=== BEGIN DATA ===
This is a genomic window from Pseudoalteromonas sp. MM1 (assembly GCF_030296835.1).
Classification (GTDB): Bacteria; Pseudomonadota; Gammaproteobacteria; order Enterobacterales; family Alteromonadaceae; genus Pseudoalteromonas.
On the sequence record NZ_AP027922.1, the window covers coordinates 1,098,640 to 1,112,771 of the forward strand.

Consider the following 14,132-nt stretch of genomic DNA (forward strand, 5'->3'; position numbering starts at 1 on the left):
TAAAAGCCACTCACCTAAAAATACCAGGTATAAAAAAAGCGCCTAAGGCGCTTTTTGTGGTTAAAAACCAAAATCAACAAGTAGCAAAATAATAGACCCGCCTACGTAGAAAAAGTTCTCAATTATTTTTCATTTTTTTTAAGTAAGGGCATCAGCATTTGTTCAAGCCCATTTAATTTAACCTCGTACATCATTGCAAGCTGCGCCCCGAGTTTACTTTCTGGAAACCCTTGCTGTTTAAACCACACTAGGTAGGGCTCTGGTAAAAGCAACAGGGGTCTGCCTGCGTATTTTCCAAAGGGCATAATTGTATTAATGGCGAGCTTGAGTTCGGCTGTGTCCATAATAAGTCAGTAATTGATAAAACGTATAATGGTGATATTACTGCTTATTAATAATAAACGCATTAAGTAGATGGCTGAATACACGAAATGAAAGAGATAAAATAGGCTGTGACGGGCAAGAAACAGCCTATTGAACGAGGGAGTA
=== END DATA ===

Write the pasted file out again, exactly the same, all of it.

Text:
This is a genomic window from Pseudoalteromonas sp. MM1 (assembly GCF_030296835.1).
Classification (GTDB): Bacteria; Pseudomonadota; Gammaproteobacteria; order Enterobacterales; family Alteromonadaceae; genus Pseudoalteromonas.
On the sequence record NZ_AP027922.1, the window covers coordinates 1,098,640 to 1,112,771 of the forward strand.

Consider the following 14,132-nt stretch of genomic DNA (forward strand, 5'->3'; position numbering starts at 1 on the left):
TAAAAGCCACTCACCTAAAAATACCAGGTATAAAAAAAGCGCCTAAGGCGCTTTTTGTGGTTAAAAACCAAAATCAACAAGTAGCAAAATAATAGACCCGCCTACGTAGAAAAAGTTCTCAATTATTTTTCATTTTTTTTAAGTAAGGGCATCAGCATTTGTTCAAGCCCATTTAATTTAACCTCGTACATCATTGCAAGCTGCGCCCCGAGTTTACTTTCTGGAAACCCTTGCTGTTTAAACCACACTAGGTAGGGCTCTGGTAAAAGCAACAGGGGTCTGCCTGCGTATTTTCCAAAGGGCATAATTGTATTAATGGCGAGCTTGAGTTCGGCTGTGTCCATAATAAGTCAGTAATTGATAAAACGTATAATGGTGATATTACTGCTTATTAATAATAAACGCATTAAGTAGATGGCTGAATACACGAAATGAAAGAGATAAAATAGGCTGTGACGGGCAAGAAACAGCCTATTGAACGAGGGAGTA